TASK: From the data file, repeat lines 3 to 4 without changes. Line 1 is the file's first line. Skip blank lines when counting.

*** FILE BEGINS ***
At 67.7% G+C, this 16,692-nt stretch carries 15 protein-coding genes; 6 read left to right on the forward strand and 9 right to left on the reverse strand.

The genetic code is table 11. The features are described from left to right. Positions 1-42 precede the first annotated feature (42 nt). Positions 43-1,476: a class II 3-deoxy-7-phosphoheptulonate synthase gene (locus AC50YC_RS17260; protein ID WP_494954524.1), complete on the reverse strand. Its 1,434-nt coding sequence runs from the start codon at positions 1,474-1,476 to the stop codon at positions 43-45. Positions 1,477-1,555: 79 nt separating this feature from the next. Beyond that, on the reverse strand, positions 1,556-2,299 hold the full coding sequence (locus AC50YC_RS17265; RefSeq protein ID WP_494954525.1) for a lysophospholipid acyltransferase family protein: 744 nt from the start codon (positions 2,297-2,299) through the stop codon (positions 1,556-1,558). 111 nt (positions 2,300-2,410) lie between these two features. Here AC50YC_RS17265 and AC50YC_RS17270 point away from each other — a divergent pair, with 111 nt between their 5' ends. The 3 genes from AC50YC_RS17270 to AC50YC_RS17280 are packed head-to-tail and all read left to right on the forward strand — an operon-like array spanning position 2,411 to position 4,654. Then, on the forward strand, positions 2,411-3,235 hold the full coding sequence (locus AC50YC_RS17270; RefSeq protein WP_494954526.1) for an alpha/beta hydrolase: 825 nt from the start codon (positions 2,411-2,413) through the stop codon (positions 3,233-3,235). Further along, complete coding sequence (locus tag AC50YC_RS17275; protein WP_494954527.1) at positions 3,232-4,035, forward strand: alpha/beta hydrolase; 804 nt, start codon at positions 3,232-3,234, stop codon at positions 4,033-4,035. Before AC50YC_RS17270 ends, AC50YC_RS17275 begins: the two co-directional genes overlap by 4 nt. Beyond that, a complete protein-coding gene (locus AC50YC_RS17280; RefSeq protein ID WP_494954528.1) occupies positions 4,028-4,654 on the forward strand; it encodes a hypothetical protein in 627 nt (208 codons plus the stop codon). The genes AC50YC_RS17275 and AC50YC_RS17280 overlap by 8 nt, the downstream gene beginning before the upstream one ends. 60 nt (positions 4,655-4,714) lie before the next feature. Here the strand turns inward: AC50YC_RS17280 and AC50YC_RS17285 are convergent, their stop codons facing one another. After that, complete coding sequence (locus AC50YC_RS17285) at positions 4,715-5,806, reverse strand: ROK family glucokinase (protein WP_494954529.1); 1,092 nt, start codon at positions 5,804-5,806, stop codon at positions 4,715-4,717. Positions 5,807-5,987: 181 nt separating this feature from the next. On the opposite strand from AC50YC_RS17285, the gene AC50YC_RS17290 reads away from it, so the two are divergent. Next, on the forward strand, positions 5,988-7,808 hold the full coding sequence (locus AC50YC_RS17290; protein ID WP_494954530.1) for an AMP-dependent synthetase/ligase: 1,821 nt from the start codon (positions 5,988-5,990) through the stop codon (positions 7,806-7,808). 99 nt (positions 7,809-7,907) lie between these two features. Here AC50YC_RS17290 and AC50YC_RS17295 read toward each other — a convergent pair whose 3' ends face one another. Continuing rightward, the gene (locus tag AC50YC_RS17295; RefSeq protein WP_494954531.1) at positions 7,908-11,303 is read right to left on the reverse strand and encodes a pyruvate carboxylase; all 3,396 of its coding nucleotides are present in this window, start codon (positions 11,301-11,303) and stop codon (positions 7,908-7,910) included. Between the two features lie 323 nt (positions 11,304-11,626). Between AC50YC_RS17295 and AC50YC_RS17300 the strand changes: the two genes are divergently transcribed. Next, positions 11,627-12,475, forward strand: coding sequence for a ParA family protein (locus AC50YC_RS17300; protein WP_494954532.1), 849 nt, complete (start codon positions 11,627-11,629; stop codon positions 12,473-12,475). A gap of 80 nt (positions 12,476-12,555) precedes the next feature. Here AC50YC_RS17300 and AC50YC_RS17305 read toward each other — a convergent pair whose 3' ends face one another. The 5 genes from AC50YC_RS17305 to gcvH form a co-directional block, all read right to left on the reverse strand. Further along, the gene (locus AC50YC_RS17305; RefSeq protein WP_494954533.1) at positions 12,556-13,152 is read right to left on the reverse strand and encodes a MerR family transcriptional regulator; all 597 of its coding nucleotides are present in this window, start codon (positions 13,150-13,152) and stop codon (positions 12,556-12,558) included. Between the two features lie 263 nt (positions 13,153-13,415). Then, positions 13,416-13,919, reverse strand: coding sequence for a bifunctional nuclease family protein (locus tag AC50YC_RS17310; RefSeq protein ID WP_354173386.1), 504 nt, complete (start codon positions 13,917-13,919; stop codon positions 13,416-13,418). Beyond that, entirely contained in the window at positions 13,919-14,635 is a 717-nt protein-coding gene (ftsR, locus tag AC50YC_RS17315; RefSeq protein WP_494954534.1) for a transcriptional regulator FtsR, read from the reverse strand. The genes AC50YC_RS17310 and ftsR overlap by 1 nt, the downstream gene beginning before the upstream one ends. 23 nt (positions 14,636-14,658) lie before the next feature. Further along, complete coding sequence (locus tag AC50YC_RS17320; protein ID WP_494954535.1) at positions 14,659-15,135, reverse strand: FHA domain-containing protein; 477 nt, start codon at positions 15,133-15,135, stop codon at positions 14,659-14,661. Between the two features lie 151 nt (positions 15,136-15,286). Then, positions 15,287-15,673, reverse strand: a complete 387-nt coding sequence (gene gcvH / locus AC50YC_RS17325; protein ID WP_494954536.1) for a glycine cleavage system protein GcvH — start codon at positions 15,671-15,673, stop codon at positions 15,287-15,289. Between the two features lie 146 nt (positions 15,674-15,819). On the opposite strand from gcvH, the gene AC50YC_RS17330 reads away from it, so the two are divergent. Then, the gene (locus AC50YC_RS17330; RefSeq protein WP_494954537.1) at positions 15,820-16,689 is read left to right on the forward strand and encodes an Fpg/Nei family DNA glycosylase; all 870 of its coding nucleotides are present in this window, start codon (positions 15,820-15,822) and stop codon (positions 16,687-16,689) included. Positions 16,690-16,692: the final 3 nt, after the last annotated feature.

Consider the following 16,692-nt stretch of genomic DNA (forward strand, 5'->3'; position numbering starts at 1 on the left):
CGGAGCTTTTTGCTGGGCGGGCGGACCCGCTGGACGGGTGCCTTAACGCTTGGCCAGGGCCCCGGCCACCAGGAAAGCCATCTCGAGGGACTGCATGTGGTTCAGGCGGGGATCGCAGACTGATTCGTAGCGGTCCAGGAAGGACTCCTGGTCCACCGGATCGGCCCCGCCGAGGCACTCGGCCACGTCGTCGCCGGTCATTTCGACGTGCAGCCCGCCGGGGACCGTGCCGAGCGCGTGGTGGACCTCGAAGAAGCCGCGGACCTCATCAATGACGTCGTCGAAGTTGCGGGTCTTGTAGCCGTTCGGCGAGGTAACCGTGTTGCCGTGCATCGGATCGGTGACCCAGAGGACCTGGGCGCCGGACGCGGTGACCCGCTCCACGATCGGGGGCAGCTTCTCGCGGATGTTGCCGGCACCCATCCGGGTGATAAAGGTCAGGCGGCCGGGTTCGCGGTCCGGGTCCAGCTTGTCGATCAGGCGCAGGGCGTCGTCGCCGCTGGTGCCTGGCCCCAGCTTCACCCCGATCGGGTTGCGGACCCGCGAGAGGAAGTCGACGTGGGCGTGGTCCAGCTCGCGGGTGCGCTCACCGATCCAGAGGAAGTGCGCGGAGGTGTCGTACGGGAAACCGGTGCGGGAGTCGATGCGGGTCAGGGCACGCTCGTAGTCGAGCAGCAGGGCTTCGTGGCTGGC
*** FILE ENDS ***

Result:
Consider the following 16,692-nt stretch of genomic DNA (forward strand, 5'->3'; position numbering starts at 1 on the left):
CGGAGCTTTTTGCTGGGCGGGCGGACCCGCTGGACGGGTGCCTTAACGCTTGGCCAGGGCCCCGGCCACCAGGAAAGCCATCTCGAGGGACTGCATGTGGTTCAGGCGGGGATCGCAGACTGATTCGTAGCGGTCCAGGAAGGACTCCTGGTCCACCGGATCGGCCCCGCCGAGGCACTCGGCCACGTCGTCGCCGGTCATTTCGACGTGCAGCCCGCCGGGGACCGTGCCGAGCGCGTGGTGGACCTCGAAGAAGCCGCGGACCTCATCAATGACGTCGTCGAAGTTGCGGGTCTTGTAGCCGTTCGGCGAGGTAACCGTGTTGCCGTGCATCGGATCGGTGACCCAGAGGACCTGGGCGCCGGACGCGGTGACCCGCTCCACGATCGGGGGCAGCTTCTCGCGGATGTTGCCGGCACCCATCCGGGTGATAAAGGTCAGGCGGCCGGGTTCGCGGTCCGGGTCCAGCTTGTCGATCAGGCGCAGGGCGTCGTCGCCGCTGGTGCCTGGCCCCAGCTTCACCCCGATCGGGTTGCGGACCCGCGAGAGGAAGTCGACGTGGGCGTGGTCCAGCTCGCGGGTGCGCTCACCGATCCAGAGGAAGTGCGCGGAGGTGTCGTACGGGAAACCGGTGCGGGAGTCGATGCGGGTCAGGGCACGCTCGTAGTCGAGCAGCAGGGCTTCGTGGCTGGC